Register with us today

and in less than 60 seconds continue your access to:Latest news headlinesAnalytical topics and featuresCommodities videos, podcast & blogsSample market prices & dataSpecial reportsSubscriber notes & daily commodity email alerts

Already have an account?

Log in to register

Forgot Password

Please Note: Platts Market Center subscribers can only reset passwords via the Platts Market Center

Enter your Email ID below and we will send you an email with your password.

  • Email Address* Please enter email address.

If you are a premium subscriber, we are unable to send you your password for security reasons. Please contact the Client Services team.

If you are a Platts Market Center subscriber, to reset your password go to the Platts Market Center to reset your password.

In this list
Natural Gas

French president says no shale gas drilling on his watch

Energy | Electric Power | LNG | Natural Gas | Natural Gas (European)

The future of European gas after Groningen

LNG | Natural Gas | NGL

Platts LNG Alert

Energy | Electric Power | Renewables | LNG | Natural Gas | Fuel Oil | International Public Finance

Central American Energy Conference, 23rd Annual

LNG | Natural Gas

Naturgy said to have canceled April LNG loading from Sabine Pass in US: source

French president says no shale gas drilling on his watch


French President Francois Hollande will not allow shale gas exploration during his presidency, he said on national television Sunday.

Not registered?

Receive daily email alerts, subscriber notes & personalize your experience.

Register Now

France currently has a ban on shale gas exploration using hydraulic fracturing, the only current commercially viable technique.

In a wide-ranging interview on the France 2 channel on Bastille Day, the Socialist president looked to draw a line under the ongoing shale gas debate, sparked by recent comments by the industry minister and the former energy and environment minister.

"While I am president, there will be no shale gas exploration in France," said Hollande, whose five-year term ends in 2017.

France's shale gas ban was implemented in 2011 by the previous center-right government of Nicolas Sarkozy and last week industry minister Arnaud Montebourg told a parliamentary committee that future domestic shale gas exploration could be controlled by a state-owned company.

Montebourg said the current government's view is that shale gas exploration should only resume in France if more environmentally sound techniques are found.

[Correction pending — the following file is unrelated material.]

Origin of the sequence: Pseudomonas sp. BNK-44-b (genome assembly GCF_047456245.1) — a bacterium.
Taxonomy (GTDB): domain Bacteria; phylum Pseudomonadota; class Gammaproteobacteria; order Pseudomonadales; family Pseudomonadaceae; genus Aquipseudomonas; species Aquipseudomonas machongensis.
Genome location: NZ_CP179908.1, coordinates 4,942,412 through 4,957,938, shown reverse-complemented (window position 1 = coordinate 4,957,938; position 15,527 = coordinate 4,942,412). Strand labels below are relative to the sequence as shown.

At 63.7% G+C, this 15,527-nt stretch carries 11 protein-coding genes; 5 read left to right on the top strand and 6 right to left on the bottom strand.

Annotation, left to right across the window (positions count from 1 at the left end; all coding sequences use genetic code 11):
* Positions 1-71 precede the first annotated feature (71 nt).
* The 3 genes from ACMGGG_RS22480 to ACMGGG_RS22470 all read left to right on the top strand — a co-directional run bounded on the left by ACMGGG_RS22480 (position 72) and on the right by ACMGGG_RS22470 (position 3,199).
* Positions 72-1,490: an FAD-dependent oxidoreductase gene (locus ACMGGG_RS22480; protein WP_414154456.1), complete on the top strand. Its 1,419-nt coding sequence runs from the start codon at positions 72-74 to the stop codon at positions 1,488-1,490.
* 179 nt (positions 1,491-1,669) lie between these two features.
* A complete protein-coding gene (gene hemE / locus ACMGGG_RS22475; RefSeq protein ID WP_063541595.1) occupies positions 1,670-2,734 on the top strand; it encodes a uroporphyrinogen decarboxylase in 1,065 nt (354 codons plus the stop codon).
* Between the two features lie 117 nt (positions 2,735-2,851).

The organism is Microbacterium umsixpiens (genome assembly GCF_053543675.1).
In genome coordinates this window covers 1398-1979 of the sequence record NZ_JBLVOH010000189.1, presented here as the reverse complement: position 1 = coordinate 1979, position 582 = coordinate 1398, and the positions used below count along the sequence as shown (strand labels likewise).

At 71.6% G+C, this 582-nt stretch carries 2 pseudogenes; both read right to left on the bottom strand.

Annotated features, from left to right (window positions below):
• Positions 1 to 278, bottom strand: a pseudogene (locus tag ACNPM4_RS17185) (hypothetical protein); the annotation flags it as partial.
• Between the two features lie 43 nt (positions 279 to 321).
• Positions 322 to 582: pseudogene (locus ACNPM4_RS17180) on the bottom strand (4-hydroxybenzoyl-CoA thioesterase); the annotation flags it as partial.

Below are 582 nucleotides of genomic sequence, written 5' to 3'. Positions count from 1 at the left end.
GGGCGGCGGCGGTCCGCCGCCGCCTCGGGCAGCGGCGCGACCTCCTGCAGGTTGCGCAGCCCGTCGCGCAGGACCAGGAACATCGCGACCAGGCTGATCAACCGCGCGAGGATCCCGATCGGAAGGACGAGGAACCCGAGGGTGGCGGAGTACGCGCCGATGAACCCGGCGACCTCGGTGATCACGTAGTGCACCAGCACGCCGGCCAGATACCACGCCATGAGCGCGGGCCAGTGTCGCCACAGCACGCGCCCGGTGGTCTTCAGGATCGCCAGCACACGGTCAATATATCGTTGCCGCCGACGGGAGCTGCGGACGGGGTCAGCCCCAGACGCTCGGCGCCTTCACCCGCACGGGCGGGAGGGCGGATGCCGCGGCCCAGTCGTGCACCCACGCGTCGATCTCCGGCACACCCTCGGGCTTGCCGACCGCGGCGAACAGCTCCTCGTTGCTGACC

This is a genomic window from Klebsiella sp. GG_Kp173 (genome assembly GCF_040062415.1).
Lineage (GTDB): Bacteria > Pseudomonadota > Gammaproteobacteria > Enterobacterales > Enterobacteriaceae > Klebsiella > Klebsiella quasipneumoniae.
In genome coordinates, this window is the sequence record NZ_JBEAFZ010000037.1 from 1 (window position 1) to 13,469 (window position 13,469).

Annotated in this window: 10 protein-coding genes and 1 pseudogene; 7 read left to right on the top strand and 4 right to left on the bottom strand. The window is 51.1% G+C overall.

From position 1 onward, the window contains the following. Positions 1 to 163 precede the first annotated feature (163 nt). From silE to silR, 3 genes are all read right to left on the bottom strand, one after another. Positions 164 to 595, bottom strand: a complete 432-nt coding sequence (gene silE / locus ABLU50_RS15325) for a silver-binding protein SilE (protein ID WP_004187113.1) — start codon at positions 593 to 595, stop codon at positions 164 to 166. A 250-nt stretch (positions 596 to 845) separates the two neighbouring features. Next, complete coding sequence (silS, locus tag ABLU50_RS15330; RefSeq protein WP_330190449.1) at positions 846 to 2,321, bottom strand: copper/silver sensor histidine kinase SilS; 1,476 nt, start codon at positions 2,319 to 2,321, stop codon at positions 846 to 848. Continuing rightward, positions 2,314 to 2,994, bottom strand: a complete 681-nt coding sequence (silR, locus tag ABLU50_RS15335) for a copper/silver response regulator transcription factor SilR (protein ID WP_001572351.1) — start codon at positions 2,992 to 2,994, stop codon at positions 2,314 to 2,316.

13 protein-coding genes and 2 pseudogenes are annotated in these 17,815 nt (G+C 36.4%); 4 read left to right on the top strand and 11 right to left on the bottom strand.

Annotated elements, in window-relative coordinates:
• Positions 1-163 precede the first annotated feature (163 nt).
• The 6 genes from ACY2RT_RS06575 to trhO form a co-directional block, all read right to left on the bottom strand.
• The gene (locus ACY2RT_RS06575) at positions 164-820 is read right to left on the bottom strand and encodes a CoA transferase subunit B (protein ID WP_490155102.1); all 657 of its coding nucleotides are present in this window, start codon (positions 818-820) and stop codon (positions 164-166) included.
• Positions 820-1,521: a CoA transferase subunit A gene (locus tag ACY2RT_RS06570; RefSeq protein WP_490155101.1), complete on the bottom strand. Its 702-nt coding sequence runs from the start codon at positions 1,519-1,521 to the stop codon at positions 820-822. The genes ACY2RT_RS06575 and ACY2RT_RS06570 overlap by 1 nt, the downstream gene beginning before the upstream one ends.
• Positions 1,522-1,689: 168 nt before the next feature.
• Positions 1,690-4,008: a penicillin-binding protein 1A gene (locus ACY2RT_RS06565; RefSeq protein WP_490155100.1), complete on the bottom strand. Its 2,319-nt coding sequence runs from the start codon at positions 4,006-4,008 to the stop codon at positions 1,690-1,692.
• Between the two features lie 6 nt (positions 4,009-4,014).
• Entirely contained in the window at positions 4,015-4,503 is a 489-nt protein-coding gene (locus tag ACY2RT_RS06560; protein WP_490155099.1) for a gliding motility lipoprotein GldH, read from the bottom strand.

"I think we will soon achieve the technology... where there is no pollution," he said.

Montebourg is considered one of the more left-wing members of the Socialist government and his comments came just days after the recently fired energy minister Delphine Batho said "financial forces" in the oil and gas sector were looking to overturn the government's ban on shale gas exploration.

According to the latest estimates by the US Energy Information Administration, the French mainland holds some 137 trillion cubic feet of technically recoverable shale gas, accounting for more than half of total estimates for Western Europe.

In June, a cross-party parliamentary commission said France should pursue shale gas exploration as current methods allow the management of risks to the environment.

Montebourg is responsible for the regeneration of industrial growth, which has been hit hard in France by stringent Labor laws and high energy prices.

There have been repeated calls to the government, from industry and some energy companies, to reopen the debate over hydraulic fracturing, in order to reduce energy prices and improve energy security.

Last week, France's Council of State referred an appeal against the shale gas ban, made by US company Schuepbach Energy, to the Constitutional Council.

Schuepbach Energy held two of the three shale gas permits annulled by the French government when it banned shale gas exploration in 2011, and filed the appeal on constitutional grounds.

France is currently carrying out a national debate on energy policy ahead of expected legislation in the fall.

Hollande has pledged to reduce the share of nuclear power from 75% of generation to 50% by 2025, and replace most of this capacity with renewable power.

--Robin Sayles,
--Edited by Alisdair Bowles,